When employers fill job positions, they ordinarily look for people who already have some relevant experience and education - who have in some respect qualifications for the job. That became a big subject of discussion in the race for president last year. It may become a big subject of discussion in the contests for governor in the two Northwest states where that office is up for election next year, since in both major party nominees may appear without the usual kind of resume items.
What are the normal credentials for a major candidate for governor? Often, service in a statewide office or in Congress. (That fits both incumbents, Idaho's C.L. "Butch" Otter, who had been in Congress and had been lieutenant governor, and Oregon's Ted Kulongoski, who had been attorney general and a Supreme Court justice.) Or a mayor of one of the largest cities in the state. Or, maybe, a prominent state legislator. Most major candidates - and most major party nominees - for governor have at least served in some elective office before, and that has a point: There are skills and dynamics unique to that kind of work that are central to the tougher work that a governor does. In California, Arnold Schwarzenegger came into the job with massive celebrity and popularity but was nearly swept out before he frantically shifted course dramatically.
In Idaho, the Democratic nominee appears (as matters now sit) to be avowed independent and first-time candidate Keith Allred.
For a first-time candidate, he has more advantages than most. Early reports on his announcement speeches suggest he has some genuine campaign skills. He appears to be well informed at least within certain areas (his advocacy non-profit, the Common Interest, has been able to choose its subject areas), but he seems to have the capacity to learn quickly and absorb conflicting arguments effectively, which would be a strong plus. He also has demonstrated, for half a decade and more, real interest and concern about Idaho public affairs, spending a good deal of time and energy and probably some money developing alternative approaches to issues. You'd have to be greatly surprised if it turned out (and some reporter ought to check it out) he had missed many votes in elections since his return to Idaho in 2003. (The point will doubtless be made that Allred lived the first 20 years of his adult life, after his graduation from Twin Falls High School in 1983, far from Idaho, mostly in Ivy League colleges and universities. How Idahoans will assess that may be up for grabs.)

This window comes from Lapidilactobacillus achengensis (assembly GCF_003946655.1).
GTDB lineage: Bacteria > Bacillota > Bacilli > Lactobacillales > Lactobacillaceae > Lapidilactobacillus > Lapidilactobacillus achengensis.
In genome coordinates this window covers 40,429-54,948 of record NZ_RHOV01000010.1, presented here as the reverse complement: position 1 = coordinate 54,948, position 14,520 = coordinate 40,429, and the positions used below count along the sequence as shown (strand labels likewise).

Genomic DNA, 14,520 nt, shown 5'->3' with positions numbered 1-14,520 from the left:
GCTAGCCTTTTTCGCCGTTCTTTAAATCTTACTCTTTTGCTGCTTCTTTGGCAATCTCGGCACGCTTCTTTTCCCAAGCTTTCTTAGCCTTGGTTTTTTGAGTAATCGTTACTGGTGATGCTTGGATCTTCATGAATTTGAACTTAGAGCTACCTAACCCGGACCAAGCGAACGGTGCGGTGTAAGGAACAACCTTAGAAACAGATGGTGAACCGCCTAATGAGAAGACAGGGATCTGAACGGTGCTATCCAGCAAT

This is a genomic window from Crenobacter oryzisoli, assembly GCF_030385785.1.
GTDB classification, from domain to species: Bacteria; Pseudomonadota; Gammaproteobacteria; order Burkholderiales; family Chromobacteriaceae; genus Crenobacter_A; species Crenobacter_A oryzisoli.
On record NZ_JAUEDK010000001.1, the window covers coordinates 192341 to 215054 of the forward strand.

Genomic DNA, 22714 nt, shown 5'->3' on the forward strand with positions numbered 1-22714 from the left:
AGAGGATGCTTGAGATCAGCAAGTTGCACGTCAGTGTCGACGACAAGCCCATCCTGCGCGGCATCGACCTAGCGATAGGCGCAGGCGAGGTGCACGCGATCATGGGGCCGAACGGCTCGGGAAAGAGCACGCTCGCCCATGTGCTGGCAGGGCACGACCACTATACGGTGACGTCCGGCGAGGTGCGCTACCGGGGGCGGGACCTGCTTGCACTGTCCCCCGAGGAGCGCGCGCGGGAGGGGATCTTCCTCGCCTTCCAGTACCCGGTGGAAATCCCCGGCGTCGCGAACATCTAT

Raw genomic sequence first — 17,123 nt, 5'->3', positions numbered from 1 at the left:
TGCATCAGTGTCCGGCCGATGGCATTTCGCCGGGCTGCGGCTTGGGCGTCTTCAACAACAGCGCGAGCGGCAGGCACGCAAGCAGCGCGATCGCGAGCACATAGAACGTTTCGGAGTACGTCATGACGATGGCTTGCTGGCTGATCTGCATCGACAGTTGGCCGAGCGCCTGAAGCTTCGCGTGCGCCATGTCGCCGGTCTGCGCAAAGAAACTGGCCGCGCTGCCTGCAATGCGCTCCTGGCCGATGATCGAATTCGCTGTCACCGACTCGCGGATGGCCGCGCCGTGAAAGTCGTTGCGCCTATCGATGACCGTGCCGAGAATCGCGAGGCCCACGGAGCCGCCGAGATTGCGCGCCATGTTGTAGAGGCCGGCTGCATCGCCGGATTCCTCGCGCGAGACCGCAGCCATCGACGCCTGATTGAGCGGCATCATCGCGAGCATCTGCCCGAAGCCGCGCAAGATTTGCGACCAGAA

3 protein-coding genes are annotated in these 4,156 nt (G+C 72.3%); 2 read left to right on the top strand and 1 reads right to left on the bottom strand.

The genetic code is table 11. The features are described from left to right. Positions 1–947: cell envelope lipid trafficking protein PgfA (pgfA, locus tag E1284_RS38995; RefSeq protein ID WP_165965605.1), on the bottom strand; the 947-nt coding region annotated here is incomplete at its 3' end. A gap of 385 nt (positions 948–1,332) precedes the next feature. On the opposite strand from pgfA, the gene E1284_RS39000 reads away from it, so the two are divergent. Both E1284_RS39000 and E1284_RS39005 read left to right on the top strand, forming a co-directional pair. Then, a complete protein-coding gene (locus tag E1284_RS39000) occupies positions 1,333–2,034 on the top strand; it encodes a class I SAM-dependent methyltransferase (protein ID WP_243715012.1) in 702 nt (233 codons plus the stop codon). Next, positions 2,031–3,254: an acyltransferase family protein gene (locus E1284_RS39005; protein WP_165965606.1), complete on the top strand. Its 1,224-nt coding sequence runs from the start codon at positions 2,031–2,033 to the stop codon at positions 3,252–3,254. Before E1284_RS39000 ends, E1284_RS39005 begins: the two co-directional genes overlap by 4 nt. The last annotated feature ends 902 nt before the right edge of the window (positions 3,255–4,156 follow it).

He does, though, have a long-running interest in mediation and resolution of policy issues - that was the mainline of his academic-related work.
His semi-counterpart in Oregon, former NBA (Trail Blazers) basketball player Chris Dudley, a Republican who has already picked up support from a number of Republican elected officials, has a maybe a tougher case to make.
The prompt for this is a Jeff Mapes story in the Oregonian today noting that "Elections officials in Clackamas County, where he is registered to vote, said that Dudley has missed seven of the last 13 elections. County Clerk Sherry Hall said she did not have on hand complete records before 2004. But the 44-year-old Dudley admitted that he had a "terrible" record of voting during his 16-year career as a player in the National Basketball Association. He could not say whether he had ever voted during his playing years from 1987 until 2003."
Sound like someone with a long, deep commitment to public affairs?
There is more in Willamette Week, saying that while in the NBA he lived (in contrast to most Blazers) as a "tax refugee" north of the Columbia in Washington state (which has no income tax), but moved south when he built a $2.9 million home at Lake Oswego, and only registered to vote in 2004. His work experience, up to the last three years, has been almost exclusively in the sphere of basketball playing. And the diabetes foundation he is known for helping found (and which is widely praised for doing good work for kids with the disease) has had some tax reporting issues too.
On the liberal Blue Oregon blog, Kari Chisholm asks, "Having displayed very little interest in politics and public service, what makes Chris Dudley suddenly think he should be Governor? And what evidence is there that Oregonians can trust him to think deeply about the serious public policy questions that face our state?" That question can be expected to recur.